Sunday, April 10, 2022

Law and order and the U.S. Constitution

Marc Levin writes in Real Clear Policy:

Judicial confirmation battles continue to solidify their place in one of the lowest circles of Dante’s Inferno. We have careened from accusations that a religious “dogma” would prevent now Justice Amy Coney Barrett from performing her secular duty to faithfully interpret the law to allegations that Judge Ketanji Brown Jackson would bring a “soft on crime” agenda to the bench.

Fortunately, the Constitution is an unwilling partner in this descent into purgatory. Our founding document prohibits religious tests and largely does not prescribe criminal justice policy outcomes, establishing just one federal crime of treason. Ultimately, whether a Supreme Court justice takes a strict or more liberal approach to interpreting the Constitution and our nation’s laws does not reliably predict whether the outcomes of the cases they decide will make life easier or harder for defendants.

And while judicial philosophy is fair game for honest disagreement, the public is not served when some on both sides in recent confirmation battles let bumper-sticker slogans trivialize complex questions of justice. At issue now, of course, are claims that Judge Jackson’s sentencing of some child pornography defendants was outside of the mainstream. Jackson cited mitigating factors in rejecting this characterization at her confirmation hearing and conservative legal commentator and former prosecutor, Andrew McCarthy, has most prominently debunked claims that Jackson’s sentences of child pornography defendants were beyond the pale, given that other judges also used their authority to depart below the guidelines in similar cases.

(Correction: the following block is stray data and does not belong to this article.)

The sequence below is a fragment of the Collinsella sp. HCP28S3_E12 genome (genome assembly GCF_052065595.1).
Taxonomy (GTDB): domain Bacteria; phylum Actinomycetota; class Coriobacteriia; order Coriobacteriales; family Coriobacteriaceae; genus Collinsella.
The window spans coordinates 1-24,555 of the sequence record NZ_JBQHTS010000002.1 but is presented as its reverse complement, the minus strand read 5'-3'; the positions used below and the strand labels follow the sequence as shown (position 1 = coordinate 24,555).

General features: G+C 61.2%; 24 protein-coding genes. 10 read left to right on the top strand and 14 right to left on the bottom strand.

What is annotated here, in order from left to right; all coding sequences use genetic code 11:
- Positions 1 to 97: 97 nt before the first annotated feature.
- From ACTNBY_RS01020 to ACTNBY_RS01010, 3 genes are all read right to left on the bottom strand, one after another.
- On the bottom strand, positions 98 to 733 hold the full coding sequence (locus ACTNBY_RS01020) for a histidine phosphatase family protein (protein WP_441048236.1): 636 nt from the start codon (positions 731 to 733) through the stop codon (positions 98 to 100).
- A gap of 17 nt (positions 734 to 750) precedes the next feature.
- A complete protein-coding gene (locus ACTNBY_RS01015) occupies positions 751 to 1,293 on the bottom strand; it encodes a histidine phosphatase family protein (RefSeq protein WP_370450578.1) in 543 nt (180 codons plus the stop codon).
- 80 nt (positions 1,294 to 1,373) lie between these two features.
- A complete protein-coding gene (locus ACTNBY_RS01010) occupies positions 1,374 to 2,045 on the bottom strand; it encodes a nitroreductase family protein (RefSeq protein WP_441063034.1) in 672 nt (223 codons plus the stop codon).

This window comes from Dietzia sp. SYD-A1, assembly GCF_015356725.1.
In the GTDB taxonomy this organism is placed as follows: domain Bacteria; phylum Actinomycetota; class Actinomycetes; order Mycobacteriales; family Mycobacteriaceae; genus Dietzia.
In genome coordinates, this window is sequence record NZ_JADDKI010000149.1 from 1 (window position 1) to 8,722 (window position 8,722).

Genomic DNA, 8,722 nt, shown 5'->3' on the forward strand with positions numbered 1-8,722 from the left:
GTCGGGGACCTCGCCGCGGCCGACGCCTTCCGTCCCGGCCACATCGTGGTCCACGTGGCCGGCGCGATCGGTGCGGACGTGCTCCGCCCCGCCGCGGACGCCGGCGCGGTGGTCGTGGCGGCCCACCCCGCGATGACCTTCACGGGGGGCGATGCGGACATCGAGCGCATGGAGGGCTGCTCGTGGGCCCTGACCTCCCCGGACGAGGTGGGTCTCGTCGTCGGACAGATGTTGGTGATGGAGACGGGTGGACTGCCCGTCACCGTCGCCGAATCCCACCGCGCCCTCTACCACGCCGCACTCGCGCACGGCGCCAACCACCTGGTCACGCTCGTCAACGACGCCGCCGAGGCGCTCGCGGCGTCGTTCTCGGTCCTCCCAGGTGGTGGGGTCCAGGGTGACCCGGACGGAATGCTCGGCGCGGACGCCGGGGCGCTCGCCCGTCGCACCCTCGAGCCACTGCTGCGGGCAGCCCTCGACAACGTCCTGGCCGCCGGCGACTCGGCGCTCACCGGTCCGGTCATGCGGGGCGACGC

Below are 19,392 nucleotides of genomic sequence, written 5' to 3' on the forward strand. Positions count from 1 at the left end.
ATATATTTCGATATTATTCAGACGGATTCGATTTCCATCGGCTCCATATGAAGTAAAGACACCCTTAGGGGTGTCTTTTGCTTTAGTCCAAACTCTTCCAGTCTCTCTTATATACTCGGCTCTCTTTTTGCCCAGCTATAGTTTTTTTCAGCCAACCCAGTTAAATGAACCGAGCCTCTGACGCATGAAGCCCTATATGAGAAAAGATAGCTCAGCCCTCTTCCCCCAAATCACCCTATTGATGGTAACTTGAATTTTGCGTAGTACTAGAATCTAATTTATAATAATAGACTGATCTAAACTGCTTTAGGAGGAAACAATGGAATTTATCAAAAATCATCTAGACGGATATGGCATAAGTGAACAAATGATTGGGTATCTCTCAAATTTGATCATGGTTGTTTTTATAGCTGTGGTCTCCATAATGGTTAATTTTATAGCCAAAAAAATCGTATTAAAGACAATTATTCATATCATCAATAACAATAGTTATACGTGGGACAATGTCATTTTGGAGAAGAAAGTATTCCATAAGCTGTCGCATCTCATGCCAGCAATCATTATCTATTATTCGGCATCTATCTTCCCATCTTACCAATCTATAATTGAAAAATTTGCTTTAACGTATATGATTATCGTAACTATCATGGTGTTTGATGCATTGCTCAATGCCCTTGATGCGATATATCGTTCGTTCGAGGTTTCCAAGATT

Though as a general matter second-guessing any trial court’s discretionary sentences is hardly inappropriate, there is a risk of confusing debates over such sentences with the separate question of how Judge Jackson would interpret the Constitution and federal law if confirmed. Judge Jackson assured the Senate Judiciary Committee that her judicial philosophy is grounded in applying the Constitution’s literal text and original intent. This led Professor Randy Barnett to take a victory lap for originalism, but many more center-right observers likely agree with the National Review’s Kevin Williamson that she would interpret the Constitution and federal law far more broadly than recent conservatives on the court. However, assuming Williamson and the conventional wisdom are correct, this may be just as likely to harm as help criminal defendants. Indeed, in many areas, traditionally conservative judicial approaches that rely heavily on originalism and strictly construing provisions work to the advantage of defendants.

Moreover, it is this philosophical inquiry that is most important going forward given that the Supreme Court’s primary role is not to second-guess the factual predicate for individual sentences but to decide much broader questions of constitutional and statutory interpretation that affect scores of defendants. In making these broad decisions, such as determining the reach of federal drug and sex offender registration laws, it is the narrower approaches taken by conservative justices that often stand to benefit defendants. Furthermore, because federal laws covering the same conduct such as drug possession are typically harsher than state laws and federal defendants are much less likely to receive probation than state defendants, more restrictive interpretations of federal constitutional powers and federal statutes that are typically associated with conservatives’ jurisprudence, including a reverence for the Tenth Amendment, often work to the advantage of defendants.

Consider, for example, the 2005 case of Gonzales v. Raich. In this instance, Chief Justice William Rehnquist and Justice Clarence Thomas, two staunch conservatives, dissented from the high court’s holding that the Commerce Clause was so broad as to allow federal drug statutes to effectively trump California’s medical marijuana law. The liberal majority, by contrast, concluded that people who medically use the pot grown in their backyard are somehow connected to the interstate marijuana market. This reasoning construed the Commerce Clause so broadly that it justified a level of limitless federal power that would have been foreign to the Founders.